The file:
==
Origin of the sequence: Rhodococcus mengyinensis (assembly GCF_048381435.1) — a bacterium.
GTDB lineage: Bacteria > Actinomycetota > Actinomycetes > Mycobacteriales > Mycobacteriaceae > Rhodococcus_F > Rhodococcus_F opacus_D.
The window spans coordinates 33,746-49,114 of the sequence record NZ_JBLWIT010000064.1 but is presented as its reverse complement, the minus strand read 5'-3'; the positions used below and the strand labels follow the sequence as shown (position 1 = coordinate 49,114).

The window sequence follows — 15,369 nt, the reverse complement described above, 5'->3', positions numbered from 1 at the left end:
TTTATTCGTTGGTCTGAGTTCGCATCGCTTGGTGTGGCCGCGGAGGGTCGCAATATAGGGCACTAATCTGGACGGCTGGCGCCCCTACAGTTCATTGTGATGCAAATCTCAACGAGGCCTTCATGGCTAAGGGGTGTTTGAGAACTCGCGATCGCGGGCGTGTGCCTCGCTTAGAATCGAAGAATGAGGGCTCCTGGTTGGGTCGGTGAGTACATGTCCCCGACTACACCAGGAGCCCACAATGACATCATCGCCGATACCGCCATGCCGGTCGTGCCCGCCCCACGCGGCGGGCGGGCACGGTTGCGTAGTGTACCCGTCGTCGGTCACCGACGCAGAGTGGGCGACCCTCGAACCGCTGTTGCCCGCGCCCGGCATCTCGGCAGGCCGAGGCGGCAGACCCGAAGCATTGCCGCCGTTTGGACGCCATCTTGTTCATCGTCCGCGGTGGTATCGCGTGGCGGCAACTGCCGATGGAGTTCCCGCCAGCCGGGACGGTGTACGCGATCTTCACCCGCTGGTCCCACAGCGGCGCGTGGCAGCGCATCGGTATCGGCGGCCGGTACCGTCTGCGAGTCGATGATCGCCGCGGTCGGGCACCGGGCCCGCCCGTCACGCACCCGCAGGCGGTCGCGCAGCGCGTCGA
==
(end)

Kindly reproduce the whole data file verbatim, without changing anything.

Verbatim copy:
Origin of the sequence: Rhodococcus mengyinensis (assembly GCF_048381435.1) — a bacterium.
GTDB lineage: Bacteria > Actinomycetota > Actinomycetes > Mycobacteriales > Mycobacteriaceae > Rhodococcus_F > Rhodococcus_F opacus_D.
The window spans coordinates 33,746-49,114 of the sequence record NZ_JBLWIT010000064.1 but is presented as its reverse complement, the minus strand read 5'-3'; the positions used below and the strand labels follow the sequence as shown (position 1 = coordinate 49,114).

The window sequence follows — 15,369 nt, the reverse complement described above, 5'->3', positions numbered from 1 at the left end:
TTTATTCGTTGGTCTGAGTTCGCATCGCTTGGTGTGGCCGCGGAGGGTCGCAATATAGGGCACTAATCTGGACGGCTGGCGCCCCTACAGTTCATTGTGATGCAAATCTCAACGAGGCCTTCATGGCTAAGGGGTGTTTGAGAACTCGCGATCGCGGGCGTGTGCCTCGCTTAGAATCGAAGAATGAGGGCTCCTGGTTGGGTCGGTGAGTACATGTCCCCGACTACACCAGGAGCCCACAATGACATCATCGCCGATACCGCCATGCCGGTCGTGCCCGCCCCACGCGGCGGGCGGGCACGGTTGCGTAGTGTACCCGTCGTCGGTCACCGACGCAGAGTGGGCGACCCTCGAACCGCTGTTGCCCGCGCCCGGCATCTCGGCAGGCCGAGGCGGCAGACCCGAAGCATTGCCGCCGTTTGGACGCCATCTTGTTCATCGTCCGCGGTGGTATCGCGTGGCGGCAACTGCCGATGGAGTTCCCGCCAGCCGGGACGGTGTACGCGATCTTCACCCGCTGGTCCCACAGCGGCGCGTGGCAGCGCATCGGTATCGGCGGCCGGTACCGTCTGCGAGTCGATGATCGCCGCGGTCGGGCACCGGGCCCGCCCGTCACGCACCCGCAGGCGGTCGCGCAGCGCGTCGA